Here’s an oldie, not just for first being published in 1947 (see Wikipedia) but also for being one of the first science nonfiction books I ever read, back when I bought this copy in 1969.
(Seen here is the Bantam edition of April 1967, a reprint of the revised Viking edition of May 1961. Bantam’s is 340 pages.)
So I would have read this about the time I was in 9th grade and taking, what, high school algebra or geometry? This book doesn’t assume knowledge of those, and largely (but not entirely except in footnotes) avoids equations — just as Isaac Asimov’s popular science fiction, and essays in F&SF, did.
The main sections are about numbers; space, time & Einstein; microcosmos (chemistry and biology); and macrocosmos (cosmology).
It think it was the first section, about numbers, that especially struck me. The chapter “Big Numbers” is about the idea of infinity, how there is no highest number (if you can think of one, just add 1). Despite which, it turns out that there are different orders of infinity — Aleph One, Aleph Two, and Aleph Three — that are not so to speak the same ‘size’. The first corresponds to numbers on an infinite line; the second to the number of irrational numbers. If you can’t, in principle, match the members of one infinity to the members of another, they’re different orders of infinity.
It’s the counter-intuitiveness that I loved, and how simple logical arguments can demonstrate that counter-intuitive things are true. (Never trust common sense.) Thus, it seems obvious that the number of *all* integers (1,2,3,4…) must be larger than the number of *even* integers (2,4,6,8…), because the former contains all the latter and that many more again. But no! You can easily imagine a pairing rule (1–>2, 2–>4, 3–>6, and so on) that aligns every member of the first to a single member in the second set, and vice versa. So they are the same order. But no such pairing can be imagined between the integers and the irrational numbers (like pi) with unending, unrepeating strings of digits past the decimal. So that’s Aleph Two. These kinds of comparison show that infinity is not a number.
The book goes on with much about mathematics and science that many adults (especially science fiction readers I might mention) absorb even if they’re not mathematicians or scientists: prime numbers, 3D coordinates, topology, atoms and their sizes, the periodic table, relativity, fission and fusion, entropy, absolute zero, randomness, cells, chromosomes, viruses, how we learned the shape of the Earth and the size of the universe, how the planets might have been formed, the main sequence of stars, the expanding universe.
A later key section (in terms of my own later interests) is chapter 10, “Expanding Horizons.” This is all about how and when people discovered, or determined, that the Earth is a sphere, how big it is, and far away the moon and sun are, and their relatives sizes. (There are some cute illustrations of “the world of the ancients,” with the land surrounding the Mediterranean Sea itself enclosed by an infinite ocean, and “an argument against the spherical shape of the Earth” in which all the water simply runs off the globe toward some universal downward. These ideas have not gone away.) And then successive ways of measuring distances: parallax, using the eyes, or naval devices, or the orbit of the Earth; then Cepheid variables and the discovery of the Milky Way and how large it is; and then of other galaxies and how far away they are. And then the expansion of the universe via Hubble. And finally the question of whether the universe is infinite, or perhaps curved back on itself; open or closed, when Gamow wrote an open question.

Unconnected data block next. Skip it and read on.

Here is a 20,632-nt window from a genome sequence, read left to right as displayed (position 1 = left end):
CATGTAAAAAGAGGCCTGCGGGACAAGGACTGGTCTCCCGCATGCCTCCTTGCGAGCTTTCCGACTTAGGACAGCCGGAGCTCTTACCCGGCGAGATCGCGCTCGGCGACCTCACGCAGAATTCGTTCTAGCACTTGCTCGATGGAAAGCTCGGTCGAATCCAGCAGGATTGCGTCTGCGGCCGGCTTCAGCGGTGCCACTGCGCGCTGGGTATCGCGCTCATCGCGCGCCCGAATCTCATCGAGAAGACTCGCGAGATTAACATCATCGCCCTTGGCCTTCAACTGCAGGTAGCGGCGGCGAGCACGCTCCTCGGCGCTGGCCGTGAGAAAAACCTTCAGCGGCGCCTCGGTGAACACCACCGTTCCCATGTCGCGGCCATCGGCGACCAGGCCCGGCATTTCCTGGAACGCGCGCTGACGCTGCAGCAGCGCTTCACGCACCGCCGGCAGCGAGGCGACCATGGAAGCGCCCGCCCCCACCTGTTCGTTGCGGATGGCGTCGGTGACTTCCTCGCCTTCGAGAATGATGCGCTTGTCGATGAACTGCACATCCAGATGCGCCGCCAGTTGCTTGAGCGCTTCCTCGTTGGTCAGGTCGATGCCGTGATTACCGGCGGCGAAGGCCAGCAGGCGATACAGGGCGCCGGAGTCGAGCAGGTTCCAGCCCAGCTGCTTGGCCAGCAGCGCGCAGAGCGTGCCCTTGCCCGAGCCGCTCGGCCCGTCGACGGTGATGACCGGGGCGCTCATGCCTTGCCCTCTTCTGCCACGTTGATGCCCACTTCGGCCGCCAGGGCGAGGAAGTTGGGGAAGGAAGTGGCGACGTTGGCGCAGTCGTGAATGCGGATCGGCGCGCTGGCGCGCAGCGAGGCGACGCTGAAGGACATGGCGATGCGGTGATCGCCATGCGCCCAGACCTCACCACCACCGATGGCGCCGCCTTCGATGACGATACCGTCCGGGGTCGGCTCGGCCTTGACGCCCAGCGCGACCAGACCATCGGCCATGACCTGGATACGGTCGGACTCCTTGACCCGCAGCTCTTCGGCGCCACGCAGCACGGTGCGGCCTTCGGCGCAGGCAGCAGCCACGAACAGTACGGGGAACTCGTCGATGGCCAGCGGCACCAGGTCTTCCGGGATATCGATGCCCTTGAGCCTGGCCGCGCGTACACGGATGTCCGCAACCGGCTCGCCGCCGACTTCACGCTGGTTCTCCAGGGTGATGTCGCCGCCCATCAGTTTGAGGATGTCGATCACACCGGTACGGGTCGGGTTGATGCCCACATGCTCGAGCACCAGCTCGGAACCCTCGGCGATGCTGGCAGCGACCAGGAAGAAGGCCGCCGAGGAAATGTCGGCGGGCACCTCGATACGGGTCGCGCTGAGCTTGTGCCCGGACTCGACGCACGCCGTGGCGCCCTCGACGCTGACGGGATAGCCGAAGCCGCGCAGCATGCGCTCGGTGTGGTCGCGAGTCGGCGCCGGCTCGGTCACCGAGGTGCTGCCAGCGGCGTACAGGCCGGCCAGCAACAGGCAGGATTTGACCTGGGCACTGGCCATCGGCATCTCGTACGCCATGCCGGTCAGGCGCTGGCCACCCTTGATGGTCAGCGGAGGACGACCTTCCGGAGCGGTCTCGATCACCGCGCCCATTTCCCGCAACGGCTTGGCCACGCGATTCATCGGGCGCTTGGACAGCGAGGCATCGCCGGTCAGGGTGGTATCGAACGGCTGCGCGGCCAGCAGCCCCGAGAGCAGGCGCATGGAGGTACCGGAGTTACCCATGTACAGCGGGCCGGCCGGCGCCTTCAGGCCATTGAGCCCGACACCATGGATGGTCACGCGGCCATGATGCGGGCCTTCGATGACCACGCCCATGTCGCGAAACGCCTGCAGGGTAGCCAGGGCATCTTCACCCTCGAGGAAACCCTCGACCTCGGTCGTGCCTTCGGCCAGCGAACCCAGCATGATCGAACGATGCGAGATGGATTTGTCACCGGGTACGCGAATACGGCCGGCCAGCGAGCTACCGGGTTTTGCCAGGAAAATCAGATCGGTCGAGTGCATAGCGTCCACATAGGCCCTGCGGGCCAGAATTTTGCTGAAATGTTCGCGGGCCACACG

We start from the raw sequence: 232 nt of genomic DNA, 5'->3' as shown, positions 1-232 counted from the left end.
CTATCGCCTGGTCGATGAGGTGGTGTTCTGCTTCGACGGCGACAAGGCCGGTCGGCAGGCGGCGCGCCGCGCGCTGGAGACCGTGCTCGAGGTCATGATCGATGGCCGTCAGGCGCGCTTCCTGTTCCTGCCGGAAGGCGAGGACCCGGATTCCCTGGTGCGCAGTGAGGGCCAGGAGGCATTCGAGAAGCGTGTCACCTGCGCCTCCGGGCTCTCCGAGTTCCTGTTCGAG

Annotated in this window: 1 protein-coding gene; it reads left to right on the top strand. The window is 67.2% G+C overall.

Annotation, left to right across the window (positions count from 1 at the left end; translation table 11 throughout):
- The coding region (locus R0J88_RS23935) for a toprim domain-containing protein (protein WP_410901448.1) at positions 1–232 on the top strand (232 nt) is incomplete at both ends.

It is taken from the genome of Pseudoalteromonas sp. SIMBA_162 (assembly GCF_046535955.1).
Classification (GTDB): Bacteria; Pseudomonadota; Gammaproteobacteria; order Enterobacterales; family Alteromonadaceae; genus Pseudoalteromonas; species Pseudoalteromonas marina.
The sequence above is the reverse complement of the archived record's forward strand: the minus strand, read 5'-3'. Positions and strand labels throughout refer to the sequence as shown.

Good stuff for a bright (though not extraordinary) 14-year-old, or lay adult willing to be educated beyond school. Of course this isn’t a book you’d read today to learn the basics of science. There’s no mention of everything learned in the past 60 years, beginning first and foremost with the structure of DNA and the idea of the Big Bang (though the first was established and the second in the air by this book’s second edition in 1961).
I note that Wikipedia’s entry for this book mentions Sean Carroll, Steven Pinker, and Neil deGrasse Tyson as being especially influenced by this book.
I see from Amazon that the book is still available, today, in a 1988 edition from Dover Books. A problem with keeping this book in print, aside from its datedness, is some of the author’s illustrations and diagrams. Figure 5 on page 15 of this Bantam edition (in the section of big numbers) is captioned “An African native and Prof. G. Cantor comparing the numbers beyond their counting ability.” The professor, white of course, is standing at a chalkboard covered with numbers; the African is sitting on the ground before a straw hut counting with stones. (I won’t photograph it.) Times change. But not the math, or the science.